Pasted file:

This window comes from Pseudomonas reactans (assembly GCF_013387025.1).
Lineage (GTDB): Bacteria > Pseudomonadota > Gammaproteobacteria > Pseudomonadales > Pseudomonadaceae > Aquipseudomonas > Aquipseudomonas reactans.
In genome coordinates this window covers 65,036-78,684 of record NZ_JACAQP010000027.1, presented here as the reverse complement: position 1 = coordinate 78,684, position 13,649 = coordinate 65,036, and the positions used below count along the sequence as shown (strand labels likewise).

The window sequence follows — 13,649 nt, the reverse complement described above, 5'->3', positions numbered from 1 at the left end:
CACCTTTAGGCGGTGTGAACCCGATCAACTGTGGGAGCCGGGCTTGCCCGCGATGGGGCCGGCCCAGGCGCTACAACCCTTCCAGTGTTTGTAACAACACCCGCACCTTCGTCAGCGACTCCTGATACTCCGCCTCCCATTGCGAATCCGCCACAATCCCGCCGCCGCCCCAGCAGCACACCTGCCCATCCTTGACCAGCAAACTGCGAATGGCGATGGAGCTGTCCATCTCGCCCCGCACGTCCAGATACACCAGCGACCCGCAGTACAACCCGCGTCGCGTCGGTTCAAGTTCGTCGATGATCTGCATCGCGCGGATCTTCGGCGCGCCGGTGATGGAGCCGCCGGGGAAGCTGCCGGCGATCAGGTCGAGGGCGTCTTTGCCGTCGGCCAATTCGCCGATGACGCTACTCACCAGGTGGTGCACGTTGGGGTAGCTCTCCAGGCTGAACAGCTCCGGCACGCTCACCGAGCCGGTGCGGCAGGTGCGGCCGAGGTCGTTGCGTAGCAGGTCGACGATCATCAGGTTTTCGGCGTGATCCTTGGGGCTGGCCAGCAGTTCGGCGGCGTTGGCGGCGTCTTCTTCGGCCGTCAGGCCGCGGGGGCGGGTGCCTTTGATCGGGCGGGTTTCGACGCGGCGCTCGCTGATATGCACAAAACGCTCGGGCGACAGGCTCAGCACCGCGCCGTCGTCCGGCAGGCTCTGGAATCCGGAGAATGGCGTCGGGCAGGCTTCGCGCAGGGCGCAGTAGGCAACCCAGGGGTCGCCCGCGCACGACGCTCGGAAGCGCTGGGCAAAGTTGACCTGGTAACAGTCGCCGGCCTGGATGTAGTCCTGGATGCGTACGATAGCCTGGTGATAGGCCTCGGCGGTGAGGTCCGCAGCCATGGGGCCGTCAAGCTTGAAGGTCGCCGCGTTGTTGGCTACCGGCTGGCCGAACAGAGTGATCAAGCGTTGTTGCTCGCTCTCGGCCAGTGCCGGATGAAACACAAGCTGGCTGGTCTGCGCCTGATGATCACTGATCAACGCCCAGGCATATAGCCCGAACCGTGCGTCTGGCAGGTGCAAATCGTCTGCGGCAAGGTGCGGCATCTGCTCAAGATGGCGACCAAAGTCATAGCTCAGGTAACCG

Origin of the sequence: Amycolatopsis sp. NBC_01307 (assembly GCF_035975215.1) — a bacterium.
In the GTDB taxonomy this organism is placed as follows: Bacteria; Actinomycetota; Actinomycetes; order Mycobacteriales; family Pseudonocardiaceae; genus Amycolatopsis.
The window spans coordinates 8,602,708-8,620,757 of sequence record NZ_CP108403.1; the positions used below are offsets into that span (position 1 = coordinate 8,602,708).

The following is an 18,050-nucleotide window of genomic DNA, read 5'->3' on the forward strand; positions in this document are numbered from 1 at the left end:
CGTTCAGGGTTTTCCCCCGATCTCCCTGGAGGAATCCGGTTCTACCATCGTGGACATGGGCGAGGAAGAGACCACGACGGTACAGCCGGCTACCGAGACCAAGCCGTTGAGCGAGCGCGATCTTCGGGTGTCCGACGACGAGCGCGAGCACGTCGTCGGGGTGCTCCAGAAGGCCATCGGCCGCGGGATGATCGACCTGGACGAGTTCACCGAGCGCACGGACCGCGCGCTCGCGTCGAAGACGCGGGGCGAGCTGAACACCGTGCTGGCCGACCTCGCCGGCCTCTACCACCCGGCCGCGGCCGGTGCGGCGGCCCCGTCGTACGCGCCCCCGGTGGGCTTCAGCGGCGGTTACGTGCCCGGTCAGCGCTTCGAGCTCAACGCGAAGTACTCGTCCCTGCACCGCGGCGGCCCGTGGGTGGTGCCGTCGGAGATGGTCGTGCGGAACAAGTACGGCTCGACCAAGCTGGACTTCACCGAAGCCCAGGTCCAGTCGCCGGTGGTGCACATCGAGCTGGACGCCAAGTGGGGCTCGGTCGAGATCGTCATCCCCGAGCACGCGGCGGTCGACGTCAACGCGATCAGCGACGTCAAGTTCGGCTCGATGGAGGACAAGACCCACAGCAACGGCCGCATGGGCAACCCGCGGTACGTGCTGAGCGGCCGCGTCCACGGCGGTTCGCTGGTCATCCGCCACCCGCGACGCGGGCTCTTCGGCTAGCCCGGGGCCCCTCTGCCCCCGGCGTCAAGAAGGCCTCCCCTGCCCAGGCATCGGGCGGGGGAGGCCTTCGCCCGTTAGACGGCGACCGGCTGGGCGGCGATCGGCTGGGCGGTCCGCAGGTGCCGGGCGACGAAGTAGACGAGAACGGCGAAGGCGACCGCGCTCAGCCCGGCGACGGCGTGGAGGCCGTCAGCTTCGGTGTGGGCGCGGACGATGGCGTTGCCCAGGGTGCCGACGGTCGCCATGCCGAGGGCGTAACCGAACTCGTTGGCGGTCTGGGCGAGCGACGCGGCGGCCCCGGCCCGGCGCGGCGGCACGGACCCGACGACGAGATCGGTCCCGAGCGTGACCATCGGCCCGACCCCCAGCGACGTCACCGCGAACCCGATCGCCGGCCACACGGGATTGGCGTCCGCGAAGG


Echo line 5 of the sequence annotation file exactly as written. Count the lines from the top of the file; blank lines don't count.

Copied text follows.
CACCTTTAGGCGGTGTGAACCCGATCAACTGTGGGAGCCGGGCTTGCCCGCGATGGGGCCGGCCCAGGCGCTACAACCCTTCCAGTGTTTGTAACAACACCCGCACCTTCGTCAGCGACTCCTGATACTCCGCCTCCCATTGCGAATCCGCCACAATCCCGCCGCCGCCCCAGCAGCACACCTGCCCATCCTTGACCAGCAAACTGCGAATGGCGATGGAGCTGTCCATCTCGCCCCGCACGTCCAGATACACCAGCGACCCGCAGTACAACCCGCGTCGCGTCGGTTCAAGTTCGTCGATGATCTGCATCGCGCGGATCTTCGGCGCGCCGGTGATGGAGCCGCCGGGGAAGCTGCCGGCGATCAGGTCGAGGGCGTCTTTGCCGTCGGCCAATTCGCCGATGACGCTACTCACCAGGTGGTGCACGTTGGGGTAGCTCTCCAGGCTGAACAGCTCCGGCACGCTCACCGAGCCGGTGCGGCAGGTGCGGCCGAGGTCGTTGCGTAGCAGGTCGACGATCATCAGGTTTTCGGCGTGATCCTTGGGGCTGGCCAGCAGTTCGGCGGCGTTGGCGGCGTCTTCTTCGGCCGTCAGGCCGCGGGGGCGGGTGCCTTTGATCGGGCGGGTTTCGACGCGGCGCTCGCTGATATGCACAAAACGCTCGGGCGACAGGCTCAGCACCGCGCCGTCGTCCGGCAGGCTCTGGAATCCGGAGAATGGCGTCGGGCAGGCTTCGCGCAGGGCGCAGTAGGCAACCCAGGGGTCGCCCGCGCACGACGCTCGGAAGCGCTGGGCAAAGTTGACCTGGTAACAGTCGCCGGCCTGGATGTAGTCCTGGATGCGTACGATAGCCTGGTGATAGGCCTCGGCGGTGAGGTCCGCAGCCATGGGGCCGTCAAGCTTGAAGGTCGCCGCGTTGTTGGCTACCGGCTGGCCGAACAGAGTGATCAAGCGTTGTTGCTCGCTCTCGGCCAGTGCCGGATGAAACACAAGCTGGCTGGTCTGCGCCTGATGATCACTGATCAACGCCCAGGCATATAGCCCGAACCGTGCGTCTGGCAGGTGCAAATCGTCTGCGGCAAGGTGCGGCATCTGCTCAAGATGGCGACCAAAGTCATAGCTCAGGTAACCG